Our research is focused on the development of innovative solutions for the treatment of musculoskeletal diseases, mostly degenerative diseases of joints such as osteoarthritis (OA).   Our interest in OA is strongly motivated by the fact that this disease has a high prevalence and is the single most significant cause of disability worldwide.  An estimated 10-15% of all adults aged over 60 have some evidence of OA, and the incidence is higher in females compared to males. It is estimated by the United Nations that 20% of the world’s population will be aged over 60 by 2050. This will inevitably lead to a greater prevalence of OA and associate disability. Worldwide, it is anticipated that 150 million people will have OA and, of these, 40 million will be severely disabled. The impact on healthcare delivery and hospital costs will continue to grow. The impact on patients and their families will also be immense since disability causes loss of income and cost burdens associated with childcare and home modifications for assisted living. In addition, there has been an alarming growth in addiction and illness associated with the long-term use of opioid medications to treat chronic pain caused by OA. Despite the severe and widespread socio-economic impact, there is a staggering lack of disease-modifying therapies.  All treatments currently in use are palliative or symptom-modifying and do not address the underlying degenerative changes that occur in joints as a result of OA.

Cell Therapy for OA

The idea of using cell therapy – the transplantation of living cells – as a treatment for human disease has received considerable attention in recent years and we have been heavily involved in this effort. We have focused our attention on the use of mesenchymal stromal cells (MSCs) as a potential new medicinal product for the treatment of OA. A number of years ago, we carried out the the first study that indicated that MSCs do indeed have a regenerative effect in joint disease. Since those early studies were published, we have continued our efforts in translating this technology, with a focus on understanding the biological attributes of MSCs that make them attractive candidates for this application. We have also invested great deal of effort in understanding how MSCs can be efficiently manufactured as regulated therapeutic products, and we have been involved in clinical testing in patient trials. More recently we have turned our attention to induced pluripotent stem cells (iPSCs) as a ground-breaking development, enabling new approaches to cell-based therapies and providing unprecedented new opportunities for understanding disease mechanisms. We are currently working in the development of iPSC treatments for OA, cartilage injuries and for degenerative disc disease.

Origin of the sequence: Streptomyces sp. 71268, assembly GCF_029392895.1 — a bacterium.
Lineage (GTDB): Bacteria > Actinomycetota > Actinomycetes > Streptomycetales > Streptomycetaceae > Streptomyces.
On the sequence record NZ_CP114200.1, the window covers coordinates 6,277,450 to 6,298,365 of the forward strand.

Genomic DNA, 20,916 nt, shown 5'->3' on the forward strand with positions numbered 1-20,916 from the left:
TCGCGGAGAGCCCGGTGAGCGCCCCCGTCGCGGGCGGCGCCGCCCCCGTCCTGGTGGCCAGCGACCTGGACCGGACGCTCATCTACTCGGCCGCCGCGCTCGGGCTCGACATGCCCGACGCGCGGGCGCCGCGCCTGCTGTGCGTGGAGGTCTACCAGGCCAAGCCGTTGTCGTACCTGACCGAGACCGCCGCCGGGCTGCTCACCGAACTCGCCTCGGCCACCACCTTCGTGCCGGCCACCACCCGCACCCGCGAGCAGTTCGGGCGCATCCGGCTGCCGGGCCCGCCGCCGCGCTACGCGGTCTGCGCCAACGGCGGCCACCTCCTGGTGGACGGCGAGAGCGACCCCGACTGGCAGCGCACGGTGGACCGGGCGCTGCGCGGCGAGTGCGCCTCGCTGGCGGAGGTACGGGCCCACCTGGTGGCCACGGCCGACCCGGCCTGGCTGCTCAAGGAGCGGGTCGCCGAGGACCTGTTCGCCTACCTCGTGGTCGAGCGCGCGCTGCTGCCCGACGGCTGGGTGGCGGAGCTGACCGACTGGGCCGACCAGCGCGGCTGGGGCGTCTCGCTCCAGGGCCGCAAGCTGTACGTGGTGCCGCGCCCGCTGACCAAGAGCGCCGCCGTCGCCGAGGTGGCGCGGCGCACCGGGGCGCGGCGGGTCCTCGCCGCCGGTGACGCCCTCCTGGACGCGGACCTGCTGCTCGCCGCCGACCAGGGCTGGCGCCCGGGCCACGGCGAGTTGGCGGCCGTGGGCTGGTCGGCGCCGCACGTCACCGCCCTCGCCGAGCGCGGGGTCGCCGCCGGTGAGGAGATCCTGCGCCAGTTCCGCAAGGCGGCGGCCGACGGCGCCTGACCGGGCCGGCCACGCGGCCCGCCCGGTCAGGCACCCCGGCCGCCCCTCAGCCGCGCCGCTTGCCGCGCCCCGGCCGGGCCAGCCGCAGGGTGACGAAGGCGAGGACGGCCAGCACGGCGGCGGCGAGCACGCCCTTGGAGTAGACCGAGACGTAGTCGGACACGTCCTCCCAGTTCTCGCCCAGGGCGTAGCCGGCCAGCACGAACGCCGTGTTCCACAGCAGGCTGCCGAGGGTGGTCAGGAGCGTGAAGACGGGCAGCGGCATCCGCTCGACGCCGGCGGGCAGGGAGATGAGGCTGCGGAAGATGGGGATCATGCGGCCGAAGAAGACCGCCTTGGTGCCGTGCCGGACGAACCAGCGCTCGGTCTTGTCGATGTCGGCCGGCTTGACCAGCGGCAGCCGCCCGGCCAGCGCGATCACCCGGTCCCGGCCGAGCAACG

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Figure 1: Mesenchymal stromal cells. MSCs are cells isolated from postnatal tissues such as bone marrow, adipose and umbilical cord that have a fibroblastic adherent morphology and can from cartilage, fat and bone tissue.  They also have a capacity to modulate the immune system when delivered to a recipient.  These attributes contribute to their therapeutic utility. This image shows MSCs from marrow in culture with a pronounced cytosleletal structure (orange) and nuclei (blue). Credit: Emma Mooney

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Figure 2: MSC treatment for OA. MRI image of OA knee joint untreated (left) and following treatment with an intra-articular injection of MSCs. In the untreated joint there is evidence of cartilage destruction and cyst formation. In the treated joint the cartilage structure is preserved and there is no evidence of subchondral cysts. Credit: Dara Kraitchman

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Figure 3: Therapeutic mechanism. Understanding the therapeutic mechanism is key to the development of MSC therapies. This image captures our current understanding of how MSCs may exert a regenerative effect in the treatment of OA and other conditions. Credit: Frank Barry.

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Figure 4: Schematic showing the use of iPSCs for modelling musculoskeletal disease. Credit: Aisling O’Brien

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Figure 5: Clinical testing of MSC therapy for OA. This involves the procurement of a source tissue, in this case adipose tissue retrieved by liposuction (left), followed by a manufacturing process carried out under strict aseptic conditions and in compliance with current good manufacturing practice (centre), and finally delivery of the cell product to the OA joint by intra-articular injection. Credit: Frank Barry

Please see here for research publications.

Funders

  • Science Foundation Ireland (SFI)
  • EU Horizon 2020
  • EU RDF
  • Disruptive Technologies Innovation Fund (DTIF)
  • Industry Awards